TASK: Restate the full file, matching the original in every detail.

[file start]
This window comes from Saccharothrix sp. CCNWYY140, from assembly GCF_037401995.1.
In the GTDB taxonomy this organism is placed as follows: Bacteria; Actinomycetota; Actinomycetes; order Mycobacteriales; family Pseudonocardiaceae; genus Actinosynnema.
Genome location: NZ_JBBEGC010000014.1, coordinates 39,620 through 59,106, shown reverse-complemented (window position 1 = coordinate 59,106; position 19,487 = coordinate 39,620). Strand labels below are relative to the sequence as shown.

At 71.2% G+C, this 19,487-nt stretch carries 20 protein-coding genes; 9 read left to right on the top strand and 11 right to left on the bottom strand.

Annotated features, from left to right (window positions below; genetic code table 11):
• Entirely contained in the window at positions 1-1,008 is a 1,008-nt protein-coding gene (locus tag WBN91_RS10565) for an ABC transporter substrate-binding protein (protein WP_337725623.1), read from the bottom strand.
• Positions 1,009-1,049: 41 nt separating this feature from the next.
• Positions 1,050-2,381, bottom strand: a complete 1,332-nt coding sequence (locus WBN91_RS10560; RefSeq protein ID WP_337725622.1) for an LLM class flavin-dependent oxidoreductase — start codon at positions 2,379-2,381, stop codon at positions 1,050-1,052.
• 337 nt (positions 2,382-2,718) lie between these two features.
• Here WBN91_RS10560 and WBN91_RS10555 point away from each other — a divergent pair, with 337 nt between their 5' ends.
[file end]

This window comes from Saccharothrix sp. CCNWYY140, from assembly GCF_037401995.1.
In the GTDB taxonomy this organism is placed as follows: Bacteria; Actinomycetota; Actinomycetes; order Mycobacteriales; family Pseudonocardiaceae; genus Actinosynnema.
Genome location: NZ_JBBEGC010000014.1, coordinates 39,620 through 59,106, shown reverse-complemented (window position 1 = coordinate 59,106; position 19,487 = coordinate 39,620). Strand labels below are relative to the sequence as shown.

At 71.2% G+C, this 19,487-nt stretch carries 20 protein-coding genes; 9 read left to right on the top strand and 11 right to left on the bottom strand.

Annotated features, from left to right (window positions below; genetic code table 11):
• Entirely contained in the window at positions 1-1,008 is a 1,008-nt protein-coding gene (locus tag WBN91_RS10565) for an ABC transporter substrate-binding protein (protein WP_337725623.1), read from the bottom strand.
• Positions 1,009-1,049: 41 nt separating this feature from the next.
• Positions 1,050-2,381, bottom strand: a complete 1,332-nt coding sequence (locus WBN91_RS10560; RefSeq protein ID WP_337725622.1) for an LLM class flavin-dependent oxidoreductase — start codon at positions 2,379-2,381, stop codon at positions 1,050-1,052.
• 337 nt (positions 2,382-2,718) lie between these two features.
• Here WBN91_RS10560 and WBN91_RS10555 point away from each other — a divergent pair, with 337 nt between their 5' ends.